Dr. William Messer has been involved in research for most of his professional career as a professor of pharmacology. And the attraction of helping coordinate and lead the research efforts of The University of Toledo was enhanced when he assisted Dr. Jim Trempe with an endeavor on behalf of the state to attract pharmaceutical companies to Ohio.“It gave me a glance at the role UT plays and the role our research plays outside of the University,” said Messer, who was appointed in December, following Trempe’s retirement, as UT’s vice president for research, pending approval by the Board of Trustees.
“This institution has outstanding faculty across all disciplines, and I want to be a voice to promote research and scholarly activity and be an advocate on their behalf to help ensure access to the resources they need to create new knowledge,” Messer said.
UT President Lloyd Jacobs said Messer has an impressive portfolio that demonstrates his expertise and excellence when it comes to the full spectrum of activities associated with research.
“Whether through his own research into Alzheimer’s disease, his work to develop and commercialize compounds he and his team discovered in the lab, his work advancing research through animal studies and clinical trials, or his work as a department chair helping other faculty hone their research efforts, Bill has been a research leader on campus for a long time,” Jacobs said. “I’ve no doubt UT’s research strength will continue to grow under Bill’s leadership.”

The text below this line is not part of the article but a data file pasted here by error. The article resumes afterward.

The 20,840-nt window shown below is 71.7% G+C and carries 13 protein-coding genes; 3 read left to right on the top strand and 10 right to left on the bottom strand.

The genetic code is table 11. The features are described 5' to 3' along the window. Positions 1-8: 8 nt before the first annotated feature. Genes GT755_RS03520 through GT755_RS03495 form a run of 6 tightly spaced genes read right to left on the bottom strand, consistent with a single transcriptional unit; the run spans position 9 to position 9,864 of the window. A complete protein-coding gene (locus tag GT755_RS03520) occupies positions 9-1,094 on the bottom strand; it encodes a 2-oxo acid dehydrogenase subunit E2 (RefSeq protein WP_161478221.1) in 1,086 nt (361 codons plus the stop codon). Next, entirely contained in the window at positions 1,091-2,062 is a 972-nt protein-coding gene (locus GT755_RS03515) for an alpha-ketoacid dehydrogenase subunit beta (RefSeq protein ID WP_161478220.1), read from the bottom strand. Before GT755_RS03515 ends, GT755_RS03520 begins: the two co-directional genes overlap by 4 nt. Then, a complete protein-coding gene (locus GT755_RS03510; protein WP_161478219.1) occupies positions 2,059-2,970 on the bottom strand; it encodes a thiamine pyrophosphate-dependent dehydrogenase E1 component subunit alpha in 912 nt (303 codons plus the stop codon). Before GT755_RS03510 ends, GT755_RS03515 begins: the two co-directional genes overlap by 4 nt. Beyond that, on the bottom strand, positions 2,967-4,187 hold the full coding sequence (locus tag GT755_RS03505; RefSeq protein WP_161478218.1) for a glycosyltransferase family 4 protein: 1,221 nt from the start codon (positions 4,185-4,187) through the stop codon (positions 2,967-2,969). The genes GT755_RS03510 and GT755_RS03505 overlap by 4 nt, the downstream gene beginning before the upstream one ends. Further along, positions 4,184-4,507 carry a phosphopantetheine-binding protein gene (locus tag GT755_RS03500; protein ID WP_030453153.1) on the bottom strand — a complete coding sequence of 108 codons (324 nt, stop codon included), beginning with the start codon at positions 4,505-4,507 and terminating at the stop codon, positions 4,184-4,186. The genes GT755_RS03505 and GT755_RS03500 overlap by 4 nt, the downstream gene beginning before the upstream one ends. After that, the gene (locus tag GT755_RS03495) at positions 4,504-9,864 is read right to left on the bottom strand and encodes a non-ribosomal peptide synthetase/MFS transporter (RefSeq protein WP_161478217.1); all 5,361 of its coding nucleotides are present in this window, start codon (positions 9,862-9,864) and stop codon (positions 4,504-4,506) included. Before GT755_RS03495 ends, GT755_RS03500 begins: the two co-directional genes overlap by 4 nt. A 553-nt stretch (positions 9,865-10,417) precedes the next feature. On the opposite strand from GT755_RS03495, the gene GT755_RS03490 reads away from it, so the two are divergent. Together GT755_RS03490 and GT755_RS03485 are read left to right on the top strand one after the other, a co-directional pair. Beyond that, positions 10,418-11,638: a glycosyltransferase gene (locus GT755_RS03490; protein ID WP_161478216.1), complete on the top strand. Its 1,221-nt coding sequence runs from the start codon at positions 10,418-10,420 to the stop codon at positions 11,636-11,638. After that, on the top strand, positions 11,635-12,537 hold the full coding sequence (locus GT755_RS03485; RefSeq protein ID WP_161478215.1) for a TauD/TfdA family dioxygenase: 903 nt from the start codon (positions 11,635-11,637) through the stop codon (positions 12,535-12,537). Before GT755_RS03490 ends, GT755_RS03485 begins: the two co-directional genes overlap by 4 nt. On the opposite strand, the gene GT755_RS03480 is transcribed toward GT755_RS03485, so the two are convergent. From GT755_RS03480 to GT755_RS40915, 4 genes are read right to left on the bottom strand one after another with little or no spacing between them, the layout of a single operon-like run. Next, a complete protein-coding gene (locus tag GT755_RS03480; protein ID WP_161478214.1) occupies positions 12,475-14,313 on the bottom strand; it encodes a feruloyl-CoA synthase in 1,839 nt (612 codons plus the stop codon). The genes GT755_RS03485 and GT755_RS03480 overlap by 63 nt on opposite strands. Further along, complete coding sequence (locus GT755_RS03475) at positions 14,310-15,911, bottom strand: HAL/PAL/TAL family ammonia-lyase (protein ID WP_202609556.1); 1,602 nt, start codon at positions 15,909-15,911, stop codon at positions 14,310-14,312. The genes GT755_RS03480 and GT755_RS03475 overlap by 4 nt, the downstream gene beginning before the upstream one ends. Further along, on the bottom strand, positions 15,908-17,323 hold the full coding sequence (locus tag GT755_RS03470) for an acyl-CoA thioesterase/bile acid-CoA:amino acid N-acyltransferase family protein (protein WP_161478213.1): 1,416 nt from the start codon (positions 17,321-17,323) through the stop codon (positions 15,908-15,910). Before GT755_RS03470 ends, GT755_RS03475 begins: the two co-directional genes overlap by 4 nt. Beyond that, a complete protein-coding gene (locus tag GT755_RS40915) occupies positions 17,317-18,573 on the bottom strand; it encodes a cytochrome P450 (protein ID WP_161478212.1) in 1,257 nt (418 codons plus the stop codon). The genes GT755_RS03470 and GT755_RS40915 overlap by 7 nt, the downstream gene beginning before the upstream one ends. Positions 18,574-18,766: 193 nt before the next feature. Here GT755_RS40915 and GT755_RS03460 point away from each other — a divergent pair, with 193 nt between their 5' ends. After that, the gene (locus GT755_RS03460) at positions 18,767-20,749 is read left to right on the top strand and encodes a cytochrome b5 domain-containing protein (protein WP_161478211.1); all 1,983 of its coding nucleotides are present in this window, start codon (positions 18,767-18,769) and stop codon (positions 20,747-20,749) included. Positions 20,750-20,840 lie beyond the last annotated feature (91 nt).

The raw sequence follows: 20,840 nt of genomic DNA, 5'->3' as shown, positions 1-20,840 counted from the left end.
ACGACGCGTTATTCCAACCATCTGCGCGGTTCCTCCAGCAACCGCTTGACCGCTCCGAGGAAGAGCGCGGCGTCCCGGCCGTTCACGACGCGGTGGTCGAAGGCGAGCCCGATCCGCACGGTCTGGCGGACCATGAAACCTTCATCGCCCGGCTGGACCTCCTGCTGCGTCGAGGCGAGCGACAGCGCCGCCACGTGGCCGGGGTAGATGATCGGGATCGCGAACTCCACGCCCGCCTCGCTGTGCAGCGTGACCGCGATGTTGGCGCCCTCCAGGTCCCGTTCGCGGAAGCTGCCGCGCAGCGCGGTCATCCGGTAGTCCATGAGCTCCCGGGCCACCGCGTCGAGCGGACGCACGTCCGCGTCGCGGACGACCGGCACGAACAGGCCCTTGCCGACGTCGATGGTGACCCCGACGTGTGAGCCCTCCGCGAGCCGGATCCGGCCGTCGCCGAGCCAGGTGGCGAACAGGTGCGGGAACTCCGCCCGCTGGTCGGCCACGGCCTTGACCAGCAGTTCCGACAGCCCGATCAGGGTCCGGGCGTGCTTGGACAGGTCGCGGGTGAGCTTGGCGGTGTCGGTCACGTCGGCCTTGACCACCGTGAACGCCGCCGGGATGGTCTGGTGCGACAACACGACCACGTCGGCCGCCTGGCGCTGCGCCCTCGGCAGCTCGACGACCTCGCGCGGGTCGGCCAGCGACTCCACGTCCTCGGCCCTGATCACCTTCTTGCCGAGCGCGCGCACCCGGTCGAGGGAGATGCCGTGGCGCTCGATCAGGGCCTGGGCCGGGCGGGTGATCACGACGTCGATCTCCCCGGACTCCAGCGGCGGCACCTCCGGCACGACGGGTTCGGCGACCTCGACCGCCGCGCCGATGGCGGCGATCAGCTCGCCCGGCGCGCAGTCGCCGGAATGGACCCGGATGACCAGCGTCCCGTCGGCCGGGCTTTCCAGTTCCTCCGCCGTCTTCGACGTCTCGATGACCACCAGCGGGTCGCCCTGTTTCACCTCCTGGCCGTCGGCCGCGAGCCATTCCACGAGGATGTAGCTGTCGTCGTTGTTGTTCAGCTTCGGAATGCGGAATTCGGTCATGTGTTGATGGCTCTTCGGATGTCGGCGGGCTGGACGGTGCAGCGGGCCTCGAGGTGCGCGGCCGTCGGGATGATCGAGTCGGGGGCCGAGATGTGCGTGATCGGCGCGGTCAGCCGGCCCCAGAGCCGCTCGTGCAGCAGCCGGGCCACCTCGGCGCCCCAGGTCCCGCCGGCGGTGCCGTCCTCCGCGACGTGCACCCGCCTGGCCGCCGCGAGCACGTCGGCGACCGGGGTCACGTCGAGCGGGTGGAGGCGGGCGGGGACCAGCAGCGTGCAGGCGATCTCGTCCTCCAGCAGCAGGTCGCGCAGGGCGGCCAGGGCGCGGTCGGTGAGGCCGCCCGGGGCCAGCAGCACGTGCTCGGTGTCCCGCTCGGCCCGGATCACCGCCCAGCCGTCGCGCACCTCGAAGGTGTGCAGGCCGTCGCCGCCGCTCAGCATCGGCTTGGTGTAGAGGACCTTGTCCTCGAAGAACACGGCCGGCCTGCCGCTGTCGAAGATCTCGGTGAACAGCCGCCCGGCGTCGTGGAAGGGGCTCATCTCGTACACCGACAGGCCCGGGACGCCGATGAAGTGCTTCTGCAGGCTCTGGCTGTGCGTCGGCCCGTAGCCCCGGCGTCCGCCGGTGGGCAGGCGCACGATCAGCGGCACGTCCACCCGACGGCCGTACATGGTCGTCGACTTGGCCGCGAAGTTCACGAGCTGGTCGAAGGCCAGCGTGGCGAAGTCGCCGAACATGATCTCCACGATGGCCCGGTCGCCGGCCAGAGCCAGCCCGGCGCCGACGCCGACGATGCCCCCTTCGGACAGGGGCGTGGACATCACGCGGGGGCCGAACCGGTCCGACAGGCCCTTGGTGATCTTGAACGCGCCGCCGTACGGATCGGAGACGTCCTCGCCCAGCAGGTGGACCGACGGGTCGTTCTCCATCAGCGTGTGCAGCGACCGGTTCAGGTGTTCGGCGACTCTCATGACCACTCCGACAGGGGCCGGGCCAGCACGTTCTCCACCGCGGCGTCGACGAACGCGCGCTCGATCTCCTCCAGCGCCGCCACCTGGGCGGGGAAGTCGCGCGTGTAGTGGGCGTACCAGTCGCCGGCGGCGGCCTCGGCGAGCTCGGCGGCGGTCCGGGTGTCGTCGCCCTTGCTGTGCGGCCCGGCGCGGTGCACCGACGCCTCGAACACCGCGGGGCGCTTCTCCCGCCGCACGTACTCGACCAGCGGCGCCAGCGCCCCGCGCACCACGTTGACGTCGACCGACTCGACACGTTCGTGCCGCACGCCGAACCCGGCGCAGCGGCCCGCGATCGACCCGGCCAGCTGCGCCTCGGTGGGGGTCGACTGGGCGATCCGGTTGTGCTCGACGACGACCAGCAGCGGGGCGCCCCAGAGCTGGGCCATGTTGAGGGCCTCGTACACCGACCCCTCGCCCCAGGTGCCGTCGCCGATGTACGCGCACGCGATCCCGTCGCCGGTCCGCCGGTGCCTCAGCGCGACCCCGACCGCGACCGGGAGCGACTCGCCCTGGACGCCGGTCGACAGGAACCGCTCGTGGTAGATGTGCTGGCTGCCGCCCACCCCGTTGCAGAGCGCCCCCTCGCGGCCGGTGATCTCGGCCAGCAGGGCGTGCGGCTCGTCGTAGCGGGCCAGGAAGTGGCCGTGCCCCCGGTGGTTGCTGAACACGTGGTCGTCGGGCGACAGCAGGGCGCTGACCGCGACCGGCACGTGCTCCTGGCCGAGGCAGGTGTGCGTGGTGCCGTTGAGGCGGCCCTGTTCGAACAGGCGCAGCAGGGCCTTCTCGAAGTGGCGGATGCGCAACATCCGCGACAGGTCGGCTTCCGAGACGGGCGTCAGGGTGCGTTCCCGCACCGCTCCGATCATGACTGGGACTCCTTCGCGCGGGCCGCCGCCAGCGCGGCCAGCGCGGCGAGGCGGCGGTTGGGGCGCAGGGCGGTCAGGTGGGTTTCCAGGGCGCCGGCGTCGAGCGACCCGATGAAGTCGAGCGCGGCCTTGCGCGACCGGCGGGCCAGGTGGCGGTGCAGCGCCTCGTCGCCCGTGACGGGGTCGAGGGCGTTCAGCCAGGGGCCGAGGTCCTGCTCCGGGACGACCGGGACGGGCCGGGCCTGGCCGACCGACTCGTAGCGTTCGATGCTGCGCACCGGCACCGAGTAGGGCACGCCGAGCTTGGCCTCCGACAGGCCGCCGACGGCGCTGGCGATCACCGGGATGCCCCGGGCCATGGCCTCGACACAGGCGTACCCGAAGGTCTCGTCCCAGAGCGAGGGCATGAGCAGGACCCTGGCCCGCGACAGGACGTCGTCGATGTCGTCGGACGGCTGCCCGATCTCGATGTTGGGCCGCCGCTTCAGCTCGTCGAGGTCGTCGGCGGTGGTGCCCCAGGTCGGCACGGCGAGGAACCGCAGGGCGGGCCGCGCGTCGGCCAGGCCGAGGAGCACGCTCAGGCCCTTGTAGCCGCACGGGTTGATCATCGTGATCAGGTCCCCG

Messer said the past four years immersed in a health-care environment following the College of Pharmacy’s move to Health Science Campus provided further insight into the benefit and need for increased interaction between basic sciences and clinical research.
Even as federal and state research funding sources find themselves squeezed, Messer said he sees a bright path forward for UT.
“There are always leaner times, but even in the last few days we’ve seen some signs that Congress may be moving to reduce some of the cuts to major federal research organizations,” Messer said. “The key is always to be ready and well-positioned. Strong faculty with great ideas will find ways to get funded.”
Messer also emphasized that successful research efforts require more than just researchers.
“We have an outstanding staff in the Office of Research and Sponsored Programs that does a great job working with faculty in developing grant proposals, identifying funding opportunities, working out research contracts, coordinating with the Office of Grants Accounting, and handling all of the compliance issues,” he said.